Absolutely, entirely, barking mad.

Barack Obama should set drastic targets to force the US to switch to renewable energy in an effort to slow down climate change, according to the former vice president Al Gore. Gore said that one of Obama\’s first acts as US president should be to demand a move to 100% renewable energy within 10 years.

"We can do that," he said

Erm, no, we can\’t.

We couldn\’t even get to the point that all new plant built in a decade was renewable only, let alone make ourselves immeasurably poorer by tearing down the energy production sector that we already have.

It\’s not just that we don\’t want to do this incredibly stupid thing it\’s that there\’s no possible way that we could.

Might I just say thanks to those hanging chads that this buffoon never did become the US President?

18 thoughts on “Barking”

  1. Why is it not possible? Compared to saving the banking system, it looks cheap.

    And why is it incredibly stupid? We’ve got to do it sooner or later. The sooner future growth becomes carbon-free the better. I know Lomborg says there are more pressing problems, but this one is at least achievable.

    Tim adds: What’s stupid about it is that he’s not just suggesting that future increases in energy supply should be renewables. Rather, that all energy supply should be renewables in 10 years’ time. That’s simply insane, that we should tear down every coal and gas plant that we currently have. Even if I thought that climate change was an immediate and catastrophic problem (I don’t, I think it’s a long term and chronic one) I wouldn’t be recommending that we go out and destroy trillions upon trillions (of $) of our current infrastructure.

    Nor, if anyone bothers to read the thing, does the IPCC report in the SRES.

  2. Mark Brinkley, I kind of agree, if they spent $850 billion on it, they might make some headway. However, one stupid economic decision does not justify another, especially when it’s the same poor people picking up the bill each time.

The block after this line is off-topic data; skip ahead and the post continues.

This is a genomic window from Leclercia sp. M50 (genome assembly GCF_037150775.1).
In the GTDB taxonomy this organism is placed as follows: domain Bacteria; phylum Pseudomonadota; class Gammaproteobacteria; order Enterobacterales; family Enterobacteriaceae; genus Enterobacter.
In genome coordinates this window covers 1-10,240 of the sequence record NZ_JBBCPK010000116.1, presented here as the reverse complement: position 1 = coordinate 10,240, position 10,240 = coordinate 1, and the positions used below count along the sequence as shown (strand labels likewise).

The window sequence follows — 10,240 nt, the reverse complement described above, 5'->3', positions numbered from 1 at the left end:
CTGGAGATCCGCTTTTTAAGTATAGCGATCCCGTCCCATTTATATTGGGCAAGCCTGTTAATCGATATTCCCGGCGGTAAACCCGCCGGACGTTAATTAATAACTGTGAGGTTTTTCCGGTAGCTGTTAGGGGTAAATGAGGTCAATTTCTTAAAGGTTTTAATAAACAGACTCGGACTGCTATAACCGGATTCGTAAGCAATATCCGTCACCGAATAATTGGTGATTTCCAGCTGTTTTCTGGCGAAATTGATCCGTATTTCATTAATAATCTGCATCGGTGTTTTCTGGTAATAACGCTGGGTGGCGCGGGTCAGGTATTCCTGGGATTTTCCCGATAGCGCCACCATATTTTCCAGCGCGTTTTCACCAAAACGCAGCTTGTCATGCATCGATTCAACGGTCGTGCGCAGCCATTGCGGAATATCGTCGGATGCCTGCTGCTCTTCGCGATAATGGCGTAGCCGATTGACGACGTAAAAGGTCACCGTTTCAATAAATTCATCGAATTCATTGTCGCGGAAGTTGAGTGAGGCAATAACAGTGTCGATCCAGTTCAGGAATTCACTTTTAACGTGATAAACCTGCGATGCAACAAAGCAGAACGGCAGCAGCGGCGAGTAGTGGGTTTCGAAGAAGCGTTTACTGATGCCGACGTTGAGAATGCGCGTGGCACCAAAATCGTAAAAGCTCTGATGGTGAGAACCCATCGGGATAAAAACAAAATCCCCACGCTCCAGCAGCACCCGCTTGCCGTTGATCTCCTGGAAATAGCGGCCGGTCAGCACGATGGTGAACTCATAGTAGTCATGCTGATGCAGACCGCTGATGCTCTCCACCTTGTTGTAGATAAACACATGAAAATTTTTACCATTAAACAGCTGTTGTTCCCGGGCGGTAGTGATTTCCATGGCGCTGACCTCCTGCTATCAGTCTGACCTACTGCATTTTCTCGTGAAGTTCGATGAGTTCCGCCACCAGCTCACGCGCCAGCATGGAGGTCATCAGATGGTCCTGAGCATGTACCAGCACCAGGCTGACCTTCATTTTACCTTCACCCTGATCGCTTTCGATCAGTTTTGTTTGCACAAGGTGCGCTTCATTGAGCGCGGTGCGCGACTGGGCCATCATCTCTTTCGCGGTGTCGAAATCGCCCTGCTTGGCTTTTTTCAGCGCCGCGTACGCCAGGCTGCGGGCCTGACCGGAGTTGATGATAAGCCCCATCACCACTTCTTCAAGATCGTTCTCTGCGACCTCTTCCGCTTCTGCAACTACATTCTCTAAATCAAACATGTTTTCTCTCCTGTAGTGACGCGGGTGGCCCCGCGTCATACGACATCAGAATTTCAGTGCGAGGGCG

Do people really, I mean really think we’ve only got a ten year window here? Heck, I’m a climate change “believer” but I’m playing the long game.

  3. “We’ve got to do it sooner or later.”

    Well, as carbon-produced energy is cheaper & more reliable, renewables technology not really happening yet – can we do it later please?

  4. “We’ve got to do it sooner or later. ”

    why? Okay, in the very long term we’ll run out of all fossil fuels, but that is a long ways off. So for now, cheapest is best. Why should the taxpayer fund renewable energy when fossil fuel energy can be supplied in terms of the market?

  5. Luckily President Obama is going to ignore him, the last thing that he wants to do in the middle of a recession is increase everybody’s energy bills (which a dash to replace all conventional energy with renewable would inevitably do at the moment). He’ll probably do what he said he would do instead and put more money into R&D, which is better because it will decrease the time before non-CO2 emitting energy generation is cheaper than CO2 emitting energy generation so everybody would switch anyway. It will also be good to see a politician doing what he promised, you don’t get many of them over here.